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You don't necessarily need to make the software more engaging to avoid boring.
To avoid boring, simply avoid boring...

Add a few subtle (almost hidden and unnoticeable) goodies here and there...

For example:


No need to say that the success of this is depending on the right balance. Too much will ruin it!

Be classy, be subtle and remember that this is not the main task for the user.

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+1 for the variety of thing one can do - thanx! –  Benny Skogberg Oct 4 '12 at 7:23
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I would say you need to understand why people use the ERP system in the first place. What are they there to accomplish? Can they do that easily?

In regards to gamification, I think this approach works well under the following scenarios:

  1. People don't fully understand what is expected of them in the system
  2. Goals, KPIs or other metrics in the system are important to the company
  3. The tasks are somewhat rote and the results are easy to quantify
  4. There are enough people using it for the same purpose that you can take advantage of an economy of scale

If some or all of these conditions exist, there may be value in exploring gamification as an option to increase the business metrics. I wouldn't look at gamification as a solution to make things less dull - that should be a side effect but not the main result to go after. If it gets treated as a novelty to make something interesting, the novelty will wear off over time and you're right back where you started.

It should really be about driving business goals by providing tools for people to better manage their own performance.

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Does your system have a dashboard that users could configure? That can allow users to see some interesting and live statistics about the system and create reports. User may also find it useful to create notifications (e.g. tell me when users media cards are almost full).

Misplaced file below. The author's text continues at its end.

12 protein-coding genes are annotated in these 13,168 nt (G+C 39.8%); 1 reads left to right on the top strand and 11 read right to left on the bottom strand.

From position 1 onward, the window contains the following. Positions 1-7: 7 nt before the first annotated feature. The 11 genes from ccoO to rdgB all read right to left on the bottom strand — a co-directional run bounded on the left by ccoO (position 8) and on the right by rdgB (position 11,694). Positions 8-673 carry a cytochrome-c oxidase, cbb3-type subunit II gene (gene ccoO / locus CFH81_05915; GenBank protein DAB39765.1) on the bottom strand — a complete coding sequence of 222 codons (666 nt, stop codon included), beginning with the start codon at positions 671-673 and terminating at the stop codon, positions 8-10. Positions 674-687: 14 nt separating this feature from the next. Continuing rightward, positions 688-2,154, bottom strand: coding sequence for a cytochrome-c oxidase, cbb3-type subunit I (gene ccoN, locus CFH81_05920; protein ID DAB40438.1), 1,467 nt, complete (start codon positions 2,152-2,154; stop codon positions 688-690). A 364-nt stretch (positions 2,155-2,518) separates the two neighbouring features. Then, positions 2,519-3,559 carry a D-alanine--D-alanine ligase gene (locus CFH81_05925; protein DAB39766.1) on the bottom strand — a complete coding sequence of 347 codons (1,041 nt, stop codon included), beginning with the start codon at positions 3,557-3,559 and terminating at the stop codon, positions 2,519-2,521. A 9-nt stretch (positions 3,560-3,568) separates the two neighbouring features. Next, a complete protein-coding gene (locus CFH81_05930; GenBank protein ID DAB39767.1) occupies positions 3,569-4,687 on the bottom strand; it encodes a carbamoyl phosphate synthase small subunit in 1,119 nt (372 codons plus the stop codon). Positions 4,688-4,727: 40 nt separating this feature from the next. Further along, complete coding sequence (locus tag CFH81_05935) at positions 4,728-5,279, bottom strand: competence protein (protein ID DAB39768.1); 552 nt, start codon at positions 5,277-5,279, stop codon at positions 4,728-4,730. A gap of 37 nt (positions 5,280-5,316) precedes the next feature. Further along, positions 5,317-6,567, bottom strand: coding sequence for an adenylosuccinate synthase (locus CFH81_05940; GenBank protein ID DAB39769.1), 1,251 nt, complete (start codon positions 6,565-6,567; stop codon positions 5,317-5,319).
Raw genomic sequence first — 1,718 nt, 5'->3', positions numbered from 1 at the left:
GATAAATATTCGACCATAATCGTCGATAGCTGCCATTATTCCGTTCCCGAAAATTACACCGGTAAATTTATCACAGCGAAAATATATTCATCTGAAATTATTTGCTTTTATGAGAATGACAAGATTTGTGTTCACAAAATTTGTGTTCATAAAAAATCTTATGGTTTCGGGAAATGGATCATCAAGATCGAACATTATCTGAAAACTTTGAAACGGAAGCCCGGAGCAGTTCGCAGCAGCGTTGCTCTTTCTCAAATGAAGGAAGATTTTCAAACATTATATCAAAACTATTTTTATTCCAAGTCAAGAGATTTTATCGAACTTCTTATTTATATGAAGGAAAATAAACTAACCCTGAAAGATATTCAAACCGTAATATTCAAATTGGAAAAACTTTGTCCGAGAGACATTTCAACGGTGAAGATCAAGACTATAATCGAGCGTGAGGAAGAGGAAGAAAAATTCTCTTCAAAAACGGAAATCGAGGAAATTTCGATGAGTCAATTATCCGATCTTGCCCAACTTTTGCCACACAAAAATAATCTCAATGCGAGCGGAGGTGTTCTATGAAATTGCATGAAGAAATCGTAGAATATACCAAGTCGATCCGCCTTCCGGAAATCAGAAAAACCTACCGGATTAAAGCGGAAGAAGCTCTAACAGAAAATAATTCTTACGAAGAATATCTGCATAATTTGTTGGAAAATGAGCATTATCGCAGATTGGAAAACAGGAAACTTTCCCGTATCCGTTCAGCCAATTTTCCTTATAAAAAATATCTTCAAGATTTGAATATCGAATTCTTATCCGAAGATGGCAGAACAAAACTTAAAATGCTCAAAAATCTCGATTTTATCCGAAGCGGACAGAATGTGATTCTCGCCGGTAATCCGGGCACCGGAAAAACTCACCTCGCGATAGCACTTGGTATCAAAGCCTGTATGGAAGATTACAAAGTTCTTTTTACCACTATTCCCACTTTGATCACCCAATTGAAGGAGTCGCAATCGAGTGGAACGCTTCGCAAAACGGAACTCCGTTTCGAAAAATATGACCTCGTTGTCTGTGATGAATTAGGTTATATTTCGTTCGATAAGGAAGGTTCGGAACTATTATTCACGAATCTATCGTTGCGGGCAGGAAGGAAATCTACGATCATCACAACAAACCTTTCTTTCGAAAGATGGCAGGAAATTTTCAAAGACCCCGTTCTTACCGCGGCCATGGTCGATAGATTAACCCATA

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Gamification is about increasing the amount of feedback within a system using the mechanics and dynamics of games.

A gamification mechanism doesn't have to be fun, it merely has to stimulate action. An example of a successful gamifying mechanism is the Profile Complete indicator on LinkedIn - it's not fun, but it resulted a 30% increase in profile completion.

Gamification stimulates action through the use of feedback loops - motivation, action, feedback, motivation, and so on - and progression loops, which build towards a greater goal by breaking the task into a number of steps which have to be completed.

The use of dashboards is an excellent example. Instead of thinking about how you would reward people, consider how you would highlight the most important next steps in any process to the people who need to take them.

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I thought that ERP-Systems are supposed to get work done. The paradigm is users want to get in, get it done, and get out (much like men in shopping malls).

It's surprising your users want to spend more time on your system, and enjoy it while they can. Have you considered ways to minimize the time it takes to accomplish their tasks?